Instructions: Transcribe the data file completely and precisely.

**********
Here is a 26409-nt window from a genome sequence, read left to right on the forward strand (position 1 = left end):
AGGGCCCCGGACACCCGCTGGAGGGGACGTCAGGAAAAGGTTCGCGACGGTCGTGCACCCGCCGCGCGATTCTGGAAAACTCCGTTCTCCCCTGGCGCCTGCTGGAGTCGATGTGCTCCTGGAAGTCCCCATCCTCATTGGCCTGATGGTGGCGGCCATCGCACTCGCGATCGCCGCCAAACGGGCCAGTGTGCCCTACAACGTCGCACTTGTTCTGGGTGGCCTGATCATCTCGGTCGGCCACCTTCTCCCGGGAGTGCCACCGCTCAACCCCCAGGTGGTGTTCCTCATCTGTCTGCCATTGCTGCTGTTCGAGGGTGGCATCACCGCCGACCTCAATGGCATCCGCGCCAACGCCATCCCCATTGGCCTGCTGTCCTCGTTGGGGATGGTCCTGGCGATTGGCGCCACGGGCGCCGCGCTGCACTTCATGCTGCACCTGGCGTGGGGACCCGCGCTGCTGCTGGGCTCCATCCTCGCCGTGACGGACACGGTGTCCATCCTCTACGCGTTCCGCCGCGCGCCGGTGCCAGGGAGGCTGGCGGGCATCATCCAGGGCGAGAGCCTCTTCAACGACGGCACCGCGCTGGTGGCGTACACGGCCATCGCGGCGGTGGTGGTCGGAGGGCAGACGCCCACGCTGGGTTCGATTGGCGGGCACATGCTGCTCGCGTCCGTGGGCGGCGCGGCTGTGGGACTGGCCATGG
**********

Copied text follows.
Here is a 26409-nt window from a genome sequence, read left to right on the forward strand (position 1 = left end):
AGGGCCCCGGACACCCGCTGGAGGGGACGTCAGGAAAAGGTTCGCGACGGTCGTGCACCCGCCGCGCGATTCTGGAAAACTCCGTTCTCCCCTGGCGCCTGCTGGAGTCGATGTGCTCCTGGAAGTCCCCATCCTCATTGGCCTGATGGTGGCGGCCATCGCACTCGCGATCGCCGCCAAACGGGCCAGTGTGCCCTACAACGTCGCACTTGTTCTGGGTGGCCTGATCATCTCGGTCGGCCACCTTCTCCCGGGAGTGCCACCGCTCAACCCCCAGGTGGTGTTCCTCATCTGTCTGCCATTGCTGCTGTTCGAGGGTGGCATCACCGCCGACCTCAATGGCATCCGCGCCAACGCCATCCCCATTGGCCTGCTGTCCTCGTTGGGGATGGTCCTGGCGATTGGCGCCACGGGCGCCGCGCTGCACTTCATGCTGCACCTGGCGTGGGGACCCGCGCTGCTGCTGGGCTCCATCCTCGCCGTGACGGACACGGTGTCCATCCTCTACGCGTTCCGCCGCGCGCCGGTGCCAGGGAGGCTGGCGGGCATCATCCAGGGCGAGAGCCTCTTCAACGACGGCACCGCGCTGGTGGCGTACACGGCCATCGCGGCGGTGGTGGTCGGAGGGCAGACGCCCACGCTGGGTTCGATTGGCGGGCACATGCTGCTCGCGTCCGTGGGCGGCGCGGCTGTGGGACTGGCCATGG